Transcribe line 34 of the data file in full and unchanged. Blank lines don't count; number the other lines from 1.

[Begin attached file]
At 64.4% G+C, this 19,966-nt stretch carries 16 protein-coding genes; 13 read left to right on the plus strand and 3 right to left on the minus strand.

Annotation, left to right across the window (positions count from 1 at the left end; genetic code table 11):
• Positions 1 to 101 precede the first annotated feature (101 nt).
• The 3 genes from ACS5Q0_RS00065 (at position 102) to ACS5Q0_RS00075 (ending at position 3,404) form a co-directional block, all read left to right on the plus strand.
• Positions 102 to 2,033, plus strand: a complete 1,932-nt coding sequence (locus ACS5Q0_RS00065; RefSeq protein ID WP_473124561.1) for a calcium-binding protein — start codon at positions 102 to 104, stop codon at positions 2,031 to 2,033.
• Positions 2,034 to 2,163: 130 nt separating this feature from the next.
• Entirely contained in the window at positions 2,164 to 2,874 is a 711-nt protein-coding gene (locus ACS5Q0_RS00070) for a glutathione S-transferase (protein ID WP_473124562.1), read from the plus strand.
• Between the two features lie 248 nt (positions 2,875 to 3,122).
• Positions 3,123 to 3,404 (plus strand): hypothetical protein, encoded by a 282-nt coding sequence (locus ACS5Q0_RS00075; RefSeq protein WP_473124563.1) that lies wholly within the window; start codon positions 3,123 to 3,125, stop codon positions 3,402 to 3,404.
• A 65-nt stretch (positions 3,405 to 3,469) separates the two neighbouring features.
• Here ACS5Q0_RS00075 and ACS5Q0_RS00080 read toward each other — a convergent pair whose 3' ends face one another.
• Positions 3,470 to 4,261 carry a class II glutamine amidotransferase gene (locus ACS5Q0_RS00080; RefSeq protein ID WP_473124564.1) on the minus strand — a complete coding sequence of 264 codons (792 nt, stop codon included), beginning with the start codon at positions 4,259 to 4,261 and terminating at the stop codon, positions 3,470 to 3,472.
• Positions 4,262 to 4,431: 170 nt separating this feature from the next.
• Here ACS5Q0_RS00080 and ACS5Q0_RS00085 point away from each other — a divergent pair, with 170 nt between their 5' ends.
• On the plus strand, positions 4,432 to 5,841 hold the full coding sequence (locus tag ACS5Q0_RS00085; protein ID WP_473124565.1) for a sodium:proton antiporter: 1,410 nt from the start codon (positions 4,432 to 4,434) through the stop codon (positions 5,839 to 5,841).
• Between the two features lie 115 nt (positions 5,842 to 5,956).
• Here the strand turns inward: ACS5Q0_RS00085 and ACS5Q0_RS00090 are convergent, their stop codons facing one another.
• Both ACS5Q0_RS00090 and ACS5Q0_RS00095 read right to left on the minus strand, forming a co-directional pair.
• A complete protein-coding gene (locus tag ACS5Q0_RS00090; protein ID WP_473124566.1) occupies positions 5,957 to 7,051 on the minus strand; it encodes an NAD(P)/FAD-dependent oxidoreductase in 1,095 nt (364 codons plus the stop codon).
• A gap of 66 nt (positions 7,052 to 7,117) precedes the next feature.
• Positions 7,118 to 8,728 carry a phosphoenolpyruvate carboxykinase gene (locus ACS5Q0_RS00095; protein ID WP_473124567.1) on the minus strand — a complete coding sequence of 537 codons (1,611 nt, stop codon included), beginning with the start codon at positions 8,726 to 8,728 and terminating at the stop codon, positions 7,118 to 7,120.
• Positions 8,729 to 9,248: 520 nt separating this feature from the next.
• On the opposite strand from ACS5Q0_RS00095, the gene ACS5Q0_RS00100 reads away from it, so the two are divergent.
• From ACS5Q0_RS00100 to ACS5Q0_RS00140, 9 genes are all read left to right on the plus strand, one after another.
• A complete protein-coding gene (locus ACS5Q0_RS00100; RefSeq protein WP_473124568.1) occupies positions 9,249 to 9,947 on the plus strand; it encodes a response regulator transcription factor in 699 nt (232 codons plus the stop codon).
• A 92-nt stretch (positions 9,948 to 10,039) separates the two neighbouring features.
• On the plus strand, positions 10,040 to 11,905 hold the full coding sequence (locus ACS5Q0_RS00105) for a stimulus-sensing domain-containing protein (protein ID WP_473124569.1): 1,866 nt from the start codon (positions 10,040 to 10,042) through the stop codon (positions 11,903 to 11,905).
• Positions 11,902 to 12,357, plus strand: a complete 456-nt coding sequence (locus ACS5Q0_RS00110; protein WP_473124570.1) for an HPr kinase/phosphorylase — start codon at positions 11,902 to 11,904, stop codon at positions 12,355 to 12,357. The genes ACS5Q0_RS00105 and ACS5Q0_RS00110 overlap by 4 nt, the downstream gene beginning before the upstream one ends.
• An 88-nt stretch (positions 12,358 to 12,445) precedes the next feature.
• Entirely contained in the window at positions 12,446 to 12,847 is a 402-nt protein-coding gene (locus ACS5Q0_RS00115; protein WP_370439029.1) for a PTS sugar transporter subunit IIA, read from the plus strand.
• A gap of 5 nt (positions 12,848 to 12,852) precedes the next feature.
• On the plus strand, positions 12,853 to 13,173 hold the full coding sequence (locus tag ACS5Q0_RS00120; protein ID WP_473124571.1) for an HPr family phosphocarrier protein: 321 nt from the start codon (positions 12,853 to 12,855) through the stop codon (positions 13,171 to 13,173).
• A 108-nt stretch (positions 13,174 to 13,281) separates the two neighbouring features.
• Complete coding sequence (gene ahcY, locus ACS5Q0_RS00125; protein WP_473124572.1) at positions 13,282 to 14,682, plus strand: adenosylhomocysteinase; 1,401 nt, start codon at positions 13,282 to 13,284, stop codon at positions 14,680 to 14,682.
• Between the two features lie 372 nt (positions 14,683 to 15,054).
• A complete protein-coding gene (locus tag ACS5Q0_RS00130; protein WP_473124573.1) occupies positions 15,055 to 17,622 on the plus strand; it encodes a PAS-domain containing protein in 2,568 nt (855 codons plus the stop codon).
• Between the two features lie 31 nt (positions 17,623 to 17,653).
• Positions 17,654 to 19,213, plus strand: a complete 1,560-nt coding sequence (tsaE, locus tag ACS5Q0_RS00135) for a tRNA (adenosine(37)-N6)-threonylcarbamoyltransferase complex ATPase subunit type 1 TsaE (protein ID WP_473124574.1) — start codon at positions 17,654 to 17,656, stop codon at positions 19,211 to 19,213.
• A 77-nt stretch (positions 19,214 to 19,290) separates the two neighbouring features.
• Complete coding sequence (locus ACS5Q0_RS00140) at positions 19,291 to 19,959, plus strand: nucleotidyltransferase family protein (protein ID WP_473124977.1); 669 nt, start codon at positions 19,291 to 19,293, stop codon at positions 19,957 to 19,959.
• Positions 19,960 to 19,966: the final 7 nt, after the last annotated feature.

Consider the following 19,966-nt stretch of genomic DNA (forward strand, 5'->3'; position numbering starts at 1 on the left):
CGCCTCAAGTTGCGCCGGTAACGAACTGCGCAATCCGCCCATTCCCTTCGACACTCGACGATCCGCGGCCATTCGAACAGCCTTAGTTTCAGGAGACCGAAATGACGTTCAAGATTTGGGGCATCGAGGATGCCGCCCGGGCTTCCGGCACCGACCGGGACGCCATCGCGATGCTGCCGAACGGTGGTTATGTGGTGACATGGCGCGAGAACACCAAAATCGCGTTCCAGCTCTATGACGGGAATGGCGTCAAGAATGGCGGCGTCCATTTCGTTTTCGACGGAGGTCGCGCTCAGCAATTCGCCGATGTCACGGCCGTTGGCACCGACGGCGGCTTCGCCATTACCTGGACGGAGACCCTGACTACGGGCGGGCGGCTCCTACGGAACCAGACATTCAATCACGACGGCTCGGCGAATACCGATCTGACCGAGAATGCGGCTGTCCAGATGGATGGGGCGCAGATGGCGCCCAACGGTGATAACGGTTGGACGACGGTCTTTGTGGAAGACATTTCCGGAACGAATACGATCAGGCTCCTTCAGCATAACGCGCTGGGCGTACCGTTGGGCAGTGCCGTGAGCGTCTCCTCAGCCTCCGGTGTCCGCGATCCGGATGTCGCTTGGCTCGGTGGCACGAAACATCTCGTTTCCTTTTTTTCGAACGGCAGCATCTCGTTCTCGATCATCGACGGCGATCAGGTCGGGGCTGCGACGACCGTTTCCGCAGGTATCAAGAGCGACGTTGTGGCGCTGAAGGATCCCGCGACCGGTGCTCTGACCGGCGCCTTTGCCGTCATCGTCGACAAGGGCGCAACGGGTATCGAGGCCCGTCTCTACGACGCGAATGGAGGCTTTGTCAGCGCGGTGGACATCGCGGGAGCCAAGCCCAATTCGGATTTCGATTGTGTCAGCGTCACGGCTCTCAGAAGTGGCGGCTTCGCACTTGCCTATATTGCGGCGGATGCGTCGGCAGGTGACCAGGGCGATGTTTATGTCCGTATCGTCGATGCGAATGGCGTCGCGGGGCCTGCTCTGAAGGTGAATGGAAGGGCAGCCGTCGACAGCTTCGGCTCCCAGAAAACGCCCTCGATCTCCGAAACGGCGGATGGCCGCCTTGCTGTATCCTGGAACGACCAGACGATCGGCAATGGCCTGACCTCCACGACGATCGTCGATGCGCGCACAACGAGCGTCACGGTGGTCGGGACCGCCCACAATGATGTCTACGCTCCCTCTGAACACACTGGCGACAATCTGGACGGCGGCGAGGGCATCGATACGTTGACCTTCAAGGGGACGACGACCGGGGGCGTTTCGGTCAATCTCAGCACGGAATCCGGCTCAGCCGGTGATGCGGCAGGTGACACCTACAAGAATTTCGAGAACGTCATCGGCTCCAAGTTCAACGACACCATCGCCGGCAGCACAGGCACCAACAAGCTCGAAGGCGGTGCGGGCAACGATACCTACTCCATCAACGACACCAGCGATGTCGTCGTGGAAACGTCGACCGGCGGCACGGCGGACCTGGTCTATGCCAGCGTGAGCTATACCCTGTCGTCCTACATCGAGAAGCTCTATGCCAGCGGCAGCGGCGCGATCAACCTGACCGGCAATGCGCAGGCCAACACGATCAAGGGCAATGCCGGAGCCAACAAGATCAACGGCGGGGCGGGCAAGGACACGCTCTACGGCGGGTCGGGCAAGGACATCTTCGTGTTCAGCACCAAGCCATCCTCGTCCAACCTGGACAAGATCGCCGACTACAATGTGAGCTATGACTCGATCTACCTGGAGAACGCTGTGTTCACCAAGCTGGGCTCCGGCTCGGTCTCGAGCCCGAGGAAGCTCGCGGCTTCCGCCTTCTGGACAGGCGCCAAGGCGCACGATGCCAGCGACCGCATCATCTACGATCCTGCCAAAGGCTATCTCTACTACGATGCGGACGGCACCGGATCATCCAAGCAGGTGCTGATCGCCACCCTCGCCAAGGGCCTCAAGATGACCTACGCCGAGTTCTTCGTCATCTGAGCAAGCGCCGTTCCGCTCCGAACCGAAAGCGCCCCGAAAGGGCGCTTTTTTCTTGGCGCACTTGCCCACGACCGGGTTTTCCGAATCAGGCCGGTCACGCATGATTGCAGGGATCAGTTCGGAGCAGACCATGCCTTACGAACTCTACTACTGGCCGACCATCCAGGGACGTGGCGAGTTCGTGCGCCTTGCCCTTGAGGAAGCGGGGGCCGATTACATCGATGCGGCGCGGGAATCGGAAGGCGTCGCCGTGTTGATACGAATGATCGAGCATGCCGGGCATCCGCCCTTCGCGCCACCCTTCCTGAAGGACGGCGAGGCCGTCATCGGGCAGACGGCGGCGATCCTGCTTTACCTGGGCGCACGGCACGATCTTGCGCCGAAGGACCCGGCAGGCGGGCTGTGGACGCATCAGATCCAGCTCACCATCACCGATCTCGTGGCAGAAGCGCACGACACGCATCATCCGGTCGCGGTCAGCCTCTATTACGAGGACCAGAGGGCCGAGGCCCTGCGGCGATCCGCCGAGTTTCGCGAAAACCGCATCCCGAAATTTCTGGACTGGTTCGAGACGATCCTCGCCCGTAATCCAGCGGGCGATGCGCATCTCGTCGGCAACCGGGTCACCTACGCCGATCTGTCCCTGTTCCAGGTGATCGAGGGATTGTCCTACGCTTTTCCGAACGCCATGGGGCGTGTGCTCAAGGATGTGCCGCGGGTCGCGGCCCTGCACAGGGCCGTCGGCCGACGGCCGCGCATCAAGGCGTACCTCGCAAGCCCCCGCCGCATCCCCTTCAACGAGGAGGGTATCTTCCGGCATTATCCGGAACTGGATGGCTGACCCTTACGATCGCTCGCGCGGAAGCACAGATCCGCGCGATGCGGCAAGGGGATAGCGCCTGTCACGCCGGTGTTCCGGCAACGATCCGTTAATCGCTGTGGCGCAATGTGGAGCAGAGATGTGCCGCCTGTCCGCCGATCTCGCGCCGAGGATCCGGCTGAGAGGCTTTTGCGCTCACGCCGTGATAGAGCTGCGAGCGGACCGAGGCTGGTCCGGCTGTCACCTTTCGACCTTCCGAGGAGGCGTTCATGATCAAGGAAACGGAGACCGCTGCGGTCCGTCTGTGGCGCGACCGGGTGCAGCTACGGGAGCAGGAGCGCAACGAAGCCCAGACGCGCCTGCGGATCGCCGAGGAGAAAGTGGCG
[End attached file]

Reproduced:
• Complete coding sequence (gene ahcY, locus ACS5Q0_RS00125; protein WP_473124572.1) at positions 13,282 to 14,682, plus strand: adenosylhomocysteinase; 1,401 nt, start codon at positions 13,282 to 13,284, stop codon at positions 14,680 to 14,682.